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Monday, March 1, 2010

Massive planet will die young

Among the hundreds of extrasolar planets found in the past few years is WASP-12b, discovered in 2008. This planet has been studied by Shu-lin Li of the National Astronomical Observatories of China and others from the Kavli Institute for Astronomy and Astrophysics (KIAA) at Peking University.

Although WASP-12b orbits a star similar in size to our sun, the similarities end there. WASP-12b is six times the volume of Jupiter (the largest planet in our planetary system) and orbits its star at a distance of just over one million miles. To put that in perspective, the Earth is 93 million miles from our sun, and even Mercury is 36 million miles from the sun. Our first gas giant, Jupiter, is almost 500 million miles from the sun.

Because WASP-12b is so close to its star, the tidal forces on the planet are tremendous. So much so, that the planet is actually distorted into an American football shape. These tides create so much internal friction that the resultant heat is responsible for expanding the planet to its giant size. It’s that giant size that spells doom for the planet.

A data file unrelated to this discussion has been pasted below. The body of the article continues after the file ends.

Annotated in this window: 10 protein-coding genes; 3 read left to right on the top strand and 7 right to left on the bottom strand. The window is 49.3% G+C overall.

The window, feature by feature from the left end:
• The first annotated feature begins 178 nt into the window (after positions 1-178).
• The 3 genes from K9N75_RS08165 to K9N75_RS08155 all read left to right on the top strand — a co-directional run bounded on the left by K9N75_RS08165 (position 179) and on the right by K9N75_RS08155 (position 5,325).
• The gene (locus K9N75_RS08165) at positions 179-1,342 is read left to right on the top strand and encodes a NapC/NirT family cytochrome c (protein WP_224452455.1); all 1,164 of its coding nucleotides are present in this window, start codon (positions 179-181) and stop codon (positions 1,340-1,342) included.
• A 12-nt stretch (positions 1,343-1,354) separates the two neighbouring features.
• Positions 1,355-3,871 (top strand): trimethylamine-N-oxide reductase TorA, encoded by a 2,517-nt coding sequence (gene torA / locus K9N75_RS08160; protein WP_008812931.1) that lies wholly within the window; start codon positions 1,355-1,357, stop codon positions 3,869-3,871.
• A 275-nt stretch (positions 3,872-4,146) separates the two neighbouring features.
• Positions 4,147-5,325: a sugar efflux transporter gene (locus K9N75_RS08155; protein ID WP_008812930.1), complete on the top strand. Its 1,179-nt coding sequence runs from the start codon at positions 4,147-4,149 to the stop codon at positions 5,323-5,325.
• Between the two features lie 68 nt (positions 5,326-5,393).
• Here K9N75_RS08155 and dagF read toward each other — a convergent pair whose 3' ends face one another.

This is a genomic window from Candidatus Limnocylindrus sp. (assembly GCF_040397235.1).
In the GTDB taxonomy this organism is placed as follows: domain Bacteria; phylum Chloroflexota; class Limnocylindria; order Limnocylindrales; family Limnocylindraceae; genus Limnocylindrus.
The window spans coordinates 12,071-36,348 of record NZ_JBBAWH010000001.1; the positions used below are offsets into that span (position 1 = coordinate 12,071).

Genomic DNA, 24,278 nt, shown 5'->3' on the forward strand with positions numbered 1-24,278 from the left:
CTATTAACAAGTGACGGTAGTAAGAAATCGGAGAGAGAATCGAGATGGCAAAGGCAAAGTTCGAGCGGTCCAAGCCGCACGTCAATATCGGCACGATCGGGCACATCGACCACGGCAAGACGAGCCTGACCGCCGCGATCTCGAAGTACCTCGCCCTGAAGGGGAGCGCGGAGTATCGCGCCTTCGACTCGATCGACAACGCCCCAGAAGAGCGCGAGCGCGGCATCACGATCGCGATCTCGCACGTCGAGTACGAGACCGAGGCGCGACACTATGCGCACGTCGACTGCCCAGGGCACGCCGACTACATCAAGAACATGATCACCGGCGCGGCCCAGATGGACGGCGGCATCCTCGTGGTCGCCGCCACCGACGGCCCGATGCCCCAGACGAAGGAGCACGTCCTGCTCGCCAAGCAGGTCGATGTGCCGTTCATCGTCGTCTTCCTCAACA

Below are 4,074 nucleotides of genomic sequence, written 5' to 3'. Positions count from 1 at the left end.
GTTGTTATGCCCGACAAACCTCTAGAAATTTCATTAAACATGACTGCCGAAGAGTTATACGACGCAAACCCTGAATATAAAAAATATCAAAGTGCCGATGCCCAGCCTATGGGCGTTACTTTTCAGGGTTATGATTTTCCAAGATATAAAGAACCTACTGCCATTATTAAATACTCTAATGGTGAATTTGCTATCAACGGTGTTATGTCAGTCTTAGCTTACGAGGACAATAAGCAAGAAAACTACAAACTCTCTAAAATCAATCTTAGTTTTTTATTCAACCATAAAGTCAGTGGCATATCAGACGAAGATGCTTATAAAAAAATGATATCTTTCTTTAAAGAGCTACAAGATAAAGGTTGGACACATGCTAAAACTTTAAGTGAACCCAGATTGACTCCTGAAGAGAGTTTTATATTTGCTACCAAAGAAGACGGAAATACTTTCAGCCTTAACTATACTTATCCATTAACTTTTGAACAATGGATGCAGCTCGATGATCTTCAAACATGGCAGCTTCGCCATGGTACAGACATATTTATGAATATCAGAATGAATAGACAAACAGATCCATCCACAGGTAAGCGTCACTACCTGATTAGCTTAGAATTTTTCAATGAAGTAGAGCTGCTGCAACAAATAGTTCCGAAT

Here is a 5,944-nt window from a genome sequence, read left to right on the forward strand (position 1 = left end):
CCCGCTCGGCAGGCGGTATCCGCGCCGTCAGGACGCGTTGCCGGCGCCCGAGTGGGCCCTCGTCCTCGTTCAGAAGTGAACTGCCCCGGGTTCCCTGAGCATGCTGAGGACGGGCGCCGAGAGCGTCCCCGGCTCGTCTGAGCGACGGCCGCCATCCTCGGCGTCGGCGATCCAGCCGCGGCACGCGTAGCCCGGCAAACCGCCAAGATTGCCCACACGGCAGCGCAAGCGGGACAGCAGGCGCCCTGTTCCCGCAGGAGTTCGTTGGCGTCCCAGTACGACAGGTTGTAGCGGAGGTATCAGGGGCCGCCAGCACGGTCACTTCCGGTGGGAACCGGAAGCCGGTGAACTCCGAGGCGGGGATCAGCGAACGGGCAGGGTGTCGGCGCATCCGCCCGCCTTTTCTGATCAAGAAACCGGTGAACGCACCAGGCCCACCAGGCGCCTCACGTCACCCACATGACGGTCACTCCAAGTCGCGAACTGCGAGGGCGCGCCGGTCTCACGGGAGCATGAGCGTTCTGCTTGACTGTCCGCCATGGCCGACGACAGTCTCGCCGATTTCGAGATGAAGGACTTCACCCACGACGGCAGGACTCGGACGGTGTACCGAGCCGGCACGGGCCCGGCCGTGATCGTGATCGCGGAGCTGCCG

According to Li:

WASP-12b is losing its mass to the host star at a tremendous rate of six billion metric tons each second. At this rate, the planet will be completely destroyed by its host star in about ten million years.

Once again, it is instructive to compare with the Earth, which has already existed for over four and a half billion years, and is only halfway through its expected lifetime.

Artist's rendition of the WASP-12 system. The massive gas giant WASP-12b is shown in purple with the transparent region representing its atmosphere. Mass from the gas giant's atmosphere is pulled off and forms a disk around the star, shown in red. (Courtesy: KIAA/Graphic: Neil Miller)